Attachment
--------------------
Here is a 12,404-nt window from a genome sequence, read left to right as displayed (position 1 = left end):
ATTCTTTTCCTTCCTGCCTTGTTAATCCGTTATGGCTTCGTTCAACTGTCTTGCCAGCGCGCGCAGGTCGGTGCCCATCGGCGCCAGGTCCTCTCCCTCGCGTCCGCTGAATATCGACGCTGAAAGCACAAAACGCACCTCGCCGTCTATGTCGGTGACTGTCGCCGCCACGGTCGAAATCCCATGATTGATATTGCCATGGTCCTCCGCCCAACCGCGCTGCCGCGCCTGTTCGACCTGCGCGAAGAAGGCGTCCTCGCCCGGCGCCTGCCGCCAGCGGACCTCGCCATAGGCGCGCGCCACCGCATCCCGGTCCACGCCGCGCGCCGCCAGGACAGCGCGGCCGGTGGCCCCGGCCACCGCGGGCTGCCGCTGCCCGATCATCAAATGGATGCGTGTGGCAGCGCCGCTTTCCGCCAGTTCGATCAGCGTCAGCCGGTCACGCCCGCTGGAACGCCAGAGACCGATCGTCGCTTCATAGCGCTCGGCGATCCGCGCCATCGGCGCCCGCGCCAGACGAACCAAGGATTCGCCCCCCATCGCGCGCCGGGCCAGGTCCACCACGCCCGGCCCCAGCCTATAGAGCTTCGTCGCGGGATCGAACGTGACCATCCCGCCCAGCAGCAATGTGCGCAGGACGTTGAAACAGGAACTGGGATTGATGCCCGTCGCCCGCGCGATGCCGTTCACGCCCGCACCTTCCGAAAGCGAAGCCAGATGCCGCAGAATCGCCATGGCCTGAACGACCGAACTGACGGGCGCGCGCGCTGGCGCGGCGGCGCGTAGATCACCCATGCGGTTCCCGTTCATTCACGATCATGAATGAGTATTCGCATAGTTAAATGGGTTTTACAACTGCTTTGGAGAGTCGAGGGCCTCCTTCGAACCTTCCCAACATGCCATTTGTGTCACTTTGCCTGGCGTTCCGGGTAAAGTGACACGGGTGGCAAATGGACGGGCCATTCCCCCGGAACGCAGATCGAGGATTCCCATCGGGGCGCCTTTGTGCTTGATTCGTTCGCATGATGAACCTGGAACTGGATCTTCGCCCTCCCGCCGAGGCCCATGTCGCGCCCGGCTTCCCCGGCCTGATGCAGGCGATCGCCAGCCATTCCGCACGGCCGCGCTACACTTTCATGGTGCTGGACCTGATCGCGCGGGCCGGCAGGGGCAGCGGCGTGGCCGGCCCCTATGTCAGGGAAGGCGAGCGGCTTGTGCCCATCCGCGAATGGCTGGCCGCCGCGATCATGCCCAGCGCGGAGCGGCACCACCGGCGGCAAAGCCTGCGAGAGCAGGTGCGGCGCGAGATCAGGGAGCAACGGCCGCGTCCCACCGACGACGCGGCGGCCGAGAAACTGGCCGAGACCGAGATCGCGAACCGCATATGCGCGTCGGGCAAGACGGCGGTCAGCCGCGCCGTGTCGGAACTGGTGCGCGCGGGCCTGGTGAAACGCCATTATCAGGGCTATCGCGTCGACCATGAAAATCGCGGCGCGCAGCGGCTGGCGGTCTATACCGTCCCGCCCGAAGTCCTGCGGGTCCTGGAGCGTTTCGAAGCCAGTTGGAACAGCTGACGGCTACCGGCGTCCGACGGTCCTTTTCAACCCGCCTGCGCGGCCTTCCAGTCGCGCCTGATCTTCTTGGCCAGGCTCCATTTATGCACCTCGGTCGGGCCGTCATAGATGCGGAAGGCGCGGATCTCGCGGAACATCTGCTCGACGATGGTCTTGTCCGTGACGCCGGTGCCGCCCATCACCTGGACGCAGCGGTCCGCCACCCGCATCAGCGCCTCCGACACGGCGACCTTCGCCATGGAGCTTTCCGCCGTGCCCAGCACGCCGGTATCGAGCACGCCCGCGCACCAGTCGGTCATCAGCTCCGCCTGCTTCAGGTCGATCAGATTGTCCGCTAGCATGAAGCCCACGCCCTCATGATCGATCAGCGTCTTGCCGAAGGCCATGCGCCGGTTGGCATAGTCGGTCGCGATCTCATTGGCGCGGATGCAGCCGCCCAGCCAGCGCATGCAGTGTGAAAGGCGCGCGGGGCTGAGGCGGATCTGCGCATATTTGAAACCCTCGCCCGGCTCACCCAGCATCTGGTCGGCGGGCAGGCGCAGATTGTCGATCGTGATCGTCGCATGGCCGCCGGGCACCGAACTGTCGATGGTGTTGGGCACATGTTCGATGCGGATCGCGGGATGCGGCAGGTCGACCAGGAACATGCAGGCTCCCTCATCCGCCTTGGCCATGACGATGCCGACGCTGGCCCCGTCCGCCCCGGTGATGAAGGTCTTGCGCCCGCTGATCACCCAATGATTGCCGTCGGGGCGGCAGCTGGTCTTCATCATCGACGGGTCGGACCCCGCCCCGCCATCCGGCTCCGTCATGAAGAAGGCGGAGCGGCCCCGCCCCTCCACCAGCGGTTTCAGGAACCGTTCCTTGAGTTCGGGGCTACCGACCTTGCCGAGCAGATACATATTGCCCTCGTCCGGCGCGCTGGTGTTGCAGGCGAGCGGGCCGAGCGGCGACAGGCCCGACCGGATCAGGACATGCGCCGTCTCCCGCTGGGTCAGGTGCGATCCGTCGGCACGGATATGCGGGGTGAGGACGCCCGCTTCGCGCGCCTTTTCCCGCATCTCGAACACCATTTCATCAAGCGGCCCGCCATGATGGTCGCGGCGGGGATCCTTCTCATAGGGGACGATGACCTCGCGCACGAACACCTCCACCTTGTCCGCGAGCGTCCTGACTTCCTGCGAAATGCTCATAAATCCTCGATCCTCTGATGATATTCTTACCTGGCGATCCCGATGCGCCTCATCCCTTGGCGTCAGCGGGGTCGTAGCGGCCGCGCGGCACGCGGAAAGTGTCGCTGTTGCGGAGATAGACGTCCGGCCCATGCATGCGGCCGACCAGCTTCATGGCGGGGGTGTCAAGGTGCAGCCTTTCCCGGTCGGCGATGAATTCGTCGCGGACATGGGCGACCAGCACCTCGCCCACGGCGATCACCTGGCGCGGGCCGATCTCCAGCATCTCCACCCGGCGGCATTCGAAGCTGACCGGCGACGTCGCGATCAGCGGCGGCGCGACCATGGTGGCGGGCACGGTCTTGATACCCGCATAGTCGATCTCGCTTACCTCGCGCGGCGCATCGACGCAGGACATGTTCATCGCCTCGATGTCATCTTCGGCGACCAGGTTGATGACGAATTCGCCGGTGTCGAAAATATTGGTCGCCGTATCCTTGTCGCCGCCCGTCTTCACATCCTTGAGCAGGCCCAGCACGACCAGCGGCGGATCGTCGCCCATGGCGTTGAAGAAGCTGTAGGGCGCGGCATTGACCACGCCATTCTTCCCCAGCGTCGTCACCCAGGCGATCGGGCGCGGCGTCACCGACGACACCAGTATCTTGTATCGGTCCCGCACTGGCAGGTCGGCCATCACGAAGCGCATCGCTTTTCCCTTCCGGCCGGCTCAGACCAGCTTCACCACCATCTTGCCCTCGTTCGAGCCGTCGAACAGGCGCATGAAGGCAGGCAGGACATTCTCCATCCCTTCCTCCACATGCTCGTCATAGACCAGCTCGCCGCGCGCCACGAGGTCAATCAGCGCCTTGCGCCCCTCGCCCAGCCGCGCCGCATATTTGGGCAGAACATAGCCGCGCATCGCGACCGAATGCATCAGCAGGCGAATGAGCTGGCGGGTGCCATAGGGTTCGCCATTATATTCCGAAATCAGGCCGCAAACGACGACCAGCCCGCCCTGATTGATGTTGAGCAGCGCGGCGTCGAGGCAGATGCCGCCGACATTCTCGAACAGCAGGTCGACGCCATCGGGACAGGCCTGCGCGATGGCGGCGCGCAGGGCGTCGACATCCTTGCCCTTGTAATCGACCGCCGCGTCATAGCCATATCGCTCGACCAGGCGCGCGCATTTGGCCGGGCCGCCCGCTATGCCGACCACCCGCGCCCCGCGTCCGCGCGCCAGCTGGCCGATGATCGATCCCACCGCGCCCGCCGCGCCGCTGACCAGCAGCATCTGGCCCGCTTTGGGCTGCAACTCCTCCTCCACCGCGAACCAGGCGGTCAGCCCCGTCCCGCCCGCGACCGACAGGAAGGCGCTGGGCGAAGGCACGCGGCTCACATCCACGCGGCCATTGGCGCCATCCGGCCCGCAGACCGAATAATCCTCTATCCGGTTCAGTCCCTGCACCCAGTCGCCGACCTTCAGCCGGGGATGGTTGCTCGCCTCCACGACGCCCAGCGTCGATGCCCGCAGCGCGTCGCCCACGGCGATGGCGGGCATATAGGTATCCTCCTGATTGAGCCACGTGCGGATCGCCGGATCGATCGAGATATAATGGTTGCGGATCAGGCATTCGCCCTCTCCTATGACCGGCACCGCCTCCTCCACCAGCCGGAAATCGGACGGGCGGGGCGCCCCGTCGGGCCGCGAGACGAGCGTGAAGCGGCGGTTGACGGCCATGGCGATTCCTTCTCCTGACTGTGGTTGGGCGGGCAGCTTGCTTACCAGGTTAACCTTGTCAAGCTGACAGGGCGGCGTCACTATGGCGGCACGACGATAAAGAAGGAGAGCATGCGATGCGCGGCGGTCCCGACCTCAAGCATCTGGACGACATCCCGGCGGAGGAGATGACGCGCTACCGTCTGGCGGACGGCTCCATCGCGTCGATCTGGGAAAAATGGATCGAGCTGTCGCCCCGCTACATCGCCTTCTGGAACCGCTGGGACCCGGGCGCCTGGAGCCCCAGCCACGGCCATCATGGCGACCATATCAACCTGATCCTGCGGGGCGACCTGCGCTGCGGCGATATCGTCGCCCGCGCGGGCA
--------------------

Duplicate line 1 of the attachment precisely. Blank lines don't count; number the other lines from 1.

Here is a 12,404-nt window from a genome sequence, read left to right as displayed (position 1 = left end):